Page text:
Fun Finds

  • Artistic Leaf Raking
  • One Second App forces you to take a deep breath before opening an addictive app on your smartphone.
  • Rephonic is a super helpful discovery tool if you're looking for new podcasts in your industry.
  • Answer the Public listens into autocomplete data from search engines like Google then quickly cranks out every useful phrase and question people are asking around your keyword.
  • Quick, free AI QR Codes
  • Halfsies is a surprisingly difficult game that challenges you to cut things in half.

Words of Wisdom

"If you don’t know what to write in your diary, you write the date at the top of the page as neatly and slowly as you can and things will come to you.” – Lynda Barry
"Our ability to grow is directly proportional to an ability to entertain the uncomfortable." – Twyla Tharp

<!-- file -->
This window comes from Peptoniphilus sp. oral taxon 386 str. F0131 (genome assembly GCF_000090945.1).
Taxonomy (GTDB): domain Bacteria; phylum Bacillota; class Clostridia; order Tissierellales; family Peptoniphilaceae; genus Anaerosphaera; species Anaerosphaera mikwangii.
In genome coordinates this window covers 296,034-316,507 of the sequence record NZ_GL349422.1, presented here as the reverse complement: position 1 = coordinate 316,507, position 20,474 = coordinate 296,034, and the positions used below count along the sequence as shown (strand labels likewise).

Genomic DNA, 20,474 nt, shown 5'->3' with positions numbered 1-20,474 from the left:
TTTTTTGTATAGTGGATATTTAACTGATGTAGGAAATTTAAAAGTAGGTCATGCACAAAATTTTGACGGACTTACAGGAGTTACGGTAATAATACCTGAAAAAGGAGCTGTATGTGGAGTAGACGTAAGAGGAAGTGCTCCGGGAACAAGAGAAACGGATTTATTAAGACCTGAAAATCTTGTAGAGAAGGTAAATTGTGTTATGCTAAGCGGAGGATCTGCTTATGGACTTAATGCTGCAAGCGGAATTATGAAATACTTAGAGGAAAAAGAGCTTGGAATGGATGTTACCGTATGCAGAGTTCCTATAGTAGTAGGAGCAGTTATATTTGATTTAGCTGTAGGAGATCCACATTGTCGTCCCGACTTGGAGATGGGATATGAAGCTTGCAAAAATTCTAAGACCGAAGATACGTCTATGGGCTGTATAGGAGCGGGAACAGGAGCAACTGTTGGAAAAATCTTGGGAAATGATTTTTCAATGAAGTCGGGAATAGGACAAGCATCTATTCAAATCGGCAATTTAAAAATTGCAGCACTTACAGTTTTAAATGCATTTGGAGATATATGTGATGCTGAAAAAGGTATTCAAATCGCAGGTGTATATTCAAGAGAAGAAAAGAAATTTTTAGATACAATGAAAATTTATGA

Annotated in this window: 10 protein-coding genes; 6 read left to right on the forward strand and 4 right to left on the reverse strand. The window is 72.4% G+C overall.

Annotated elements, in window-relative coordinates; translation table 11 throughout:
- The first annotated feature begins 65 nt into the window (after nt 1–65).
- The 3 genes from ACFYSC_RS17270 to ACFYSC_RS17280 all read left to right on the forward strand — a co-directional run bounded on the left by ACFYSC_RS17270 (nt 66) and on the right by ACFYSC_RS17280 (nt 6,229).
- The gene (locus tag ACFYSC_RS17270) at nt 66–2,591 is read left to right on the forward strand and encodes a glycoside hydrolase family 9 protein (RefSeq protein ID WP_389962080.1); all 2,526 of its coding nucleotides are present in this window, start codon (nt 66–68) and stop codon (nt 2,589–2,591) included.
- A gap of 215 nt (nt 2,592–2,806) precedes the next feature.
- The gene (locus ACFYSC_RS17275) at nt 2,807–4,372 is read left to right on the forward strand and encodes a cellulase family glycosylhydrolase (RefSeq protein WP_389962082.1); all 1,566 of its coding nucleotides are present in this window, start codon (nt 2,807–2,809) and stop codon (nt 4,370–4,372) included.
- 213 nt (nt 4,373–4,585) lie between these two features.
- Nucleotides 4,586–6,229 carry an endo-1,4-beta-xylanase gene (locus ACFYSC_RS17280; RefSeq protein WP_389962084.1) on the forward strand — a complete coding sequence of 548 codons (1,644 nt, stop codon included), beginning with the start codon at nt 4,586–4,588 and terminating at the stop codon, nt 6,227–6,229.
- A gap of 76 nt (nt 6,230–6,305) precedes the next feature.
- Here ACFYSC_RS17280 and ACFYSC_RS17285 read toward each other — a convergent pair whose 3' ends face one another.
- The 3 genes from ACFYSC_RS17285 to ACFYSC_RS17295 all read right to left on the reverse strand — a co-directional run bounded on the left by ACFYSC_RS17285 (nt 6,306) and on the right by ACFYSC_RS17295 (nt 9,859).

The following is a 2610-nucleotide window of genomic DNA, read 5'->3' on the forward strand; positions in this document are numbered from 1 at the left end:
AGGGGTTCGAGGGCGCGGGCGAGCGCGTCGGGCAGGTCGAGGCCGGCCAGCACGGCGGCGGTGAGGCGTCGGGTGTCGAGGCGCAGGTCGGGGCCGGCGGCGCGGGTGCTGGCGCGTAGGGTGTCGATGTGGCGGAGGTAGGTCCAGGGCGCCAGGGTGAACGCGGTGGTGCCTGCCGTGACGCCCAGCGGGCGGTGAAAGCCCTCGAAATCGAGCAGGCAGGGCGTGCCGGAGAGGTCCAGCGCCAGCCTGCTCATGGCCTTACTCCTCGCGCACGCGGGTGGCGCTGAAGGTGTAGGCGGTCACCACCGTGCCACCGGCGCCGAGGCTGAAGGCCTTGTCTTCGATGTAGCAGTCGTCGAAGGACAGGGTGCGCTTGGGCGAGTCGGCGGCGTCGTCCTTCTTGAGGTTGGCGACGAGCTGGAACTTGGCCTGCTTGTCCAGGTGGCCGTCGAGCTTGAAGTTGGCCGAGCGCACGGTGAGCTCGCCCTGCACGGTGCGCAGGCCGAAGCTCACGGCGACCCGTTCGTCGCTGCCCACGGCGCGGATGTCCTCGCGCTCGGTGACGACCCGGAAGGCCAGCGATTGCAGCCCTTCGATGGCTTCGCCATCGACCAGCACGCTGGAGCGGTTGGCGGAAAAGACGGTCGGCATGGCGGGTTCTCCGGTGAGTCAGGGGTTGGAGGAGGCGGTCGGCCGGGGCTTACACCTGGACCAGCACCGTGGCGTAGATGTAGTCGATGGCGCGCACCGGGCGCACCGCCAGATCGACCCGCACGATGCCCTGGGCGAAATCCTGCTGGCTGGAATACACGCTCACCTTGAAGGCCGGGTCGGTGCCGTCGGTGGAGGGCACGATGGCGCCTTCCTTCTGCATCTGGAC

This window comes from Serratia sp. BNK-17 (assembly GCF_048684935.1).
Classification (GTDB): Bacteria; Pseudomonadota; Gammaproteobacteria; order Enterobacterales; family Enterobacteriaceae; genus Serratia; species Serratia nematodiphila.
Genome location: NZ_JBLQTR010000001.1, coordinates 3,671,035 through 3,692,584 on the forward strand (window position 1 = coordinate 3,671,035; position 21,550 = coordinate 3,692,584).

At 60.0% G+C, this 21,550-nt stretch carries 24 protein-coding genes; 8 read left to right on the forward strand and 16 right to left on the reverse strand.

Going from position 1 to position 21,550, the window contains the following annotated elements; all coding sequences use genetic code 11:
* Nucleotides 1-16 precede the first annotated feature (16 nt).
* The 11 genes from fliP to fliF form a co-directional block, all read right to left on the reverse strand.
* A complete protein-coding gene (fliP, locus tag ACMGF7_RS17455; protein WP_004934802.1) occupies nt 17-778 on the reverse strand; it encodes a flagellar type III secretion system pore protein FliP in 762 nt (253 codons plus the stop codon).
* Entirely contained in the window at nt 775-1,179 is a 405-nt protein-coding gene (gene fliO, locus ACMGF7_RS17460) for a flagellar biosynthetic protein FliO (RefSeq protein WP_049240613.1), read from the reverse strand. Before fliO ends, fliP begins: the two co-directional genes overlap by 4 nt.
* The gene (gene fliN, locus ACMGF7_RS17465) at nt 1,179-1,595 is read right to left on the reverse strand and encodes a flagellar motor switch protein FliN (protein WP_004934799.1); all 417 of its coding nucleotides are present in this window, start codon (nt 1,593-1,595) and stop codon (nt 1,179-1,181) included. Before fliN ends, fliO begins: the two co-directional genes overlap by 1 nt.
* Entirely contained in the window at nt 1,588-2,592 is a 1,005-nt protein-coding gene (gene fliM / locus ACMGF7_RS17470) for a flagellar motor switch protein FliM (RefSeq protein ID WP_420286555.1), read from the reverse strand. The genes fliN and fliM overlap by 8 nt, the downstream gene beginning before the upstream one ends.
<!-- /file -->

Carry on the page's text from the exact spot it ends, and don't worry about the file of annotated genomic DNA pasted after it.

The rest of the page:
“Your purpose is not the thing you do; it’s the thing that happens in others when you do what you do!" – Jade Simmons
"It is awfully hard work doing nothing." – Oscar Wilde
"Peace is happiness at rest, and happiness is peace in motion. You can convert peace into happiness anytime you want. But peace is what you want most of the time. If you’re a peaceful person, anything you do will be a happy activity." – Naval Ravikant
"I have no patience for anyone who does not deserve my patience.” – Meryl Streep
“Vulnerability doesn’t come after trust—it precedes it. Leaping into the unknown, when done alongside others, causes the solid ground of trust to materialize beneath our feet.” – Daniel Coyle
"How beautiful it is to get up and go out and do something. We are here on Earth to fart around and don’t let anybody tell you any different." – Kurt Vonnegut
"Whoever echages happiness for money can't exchange money for happiness." – José Narosky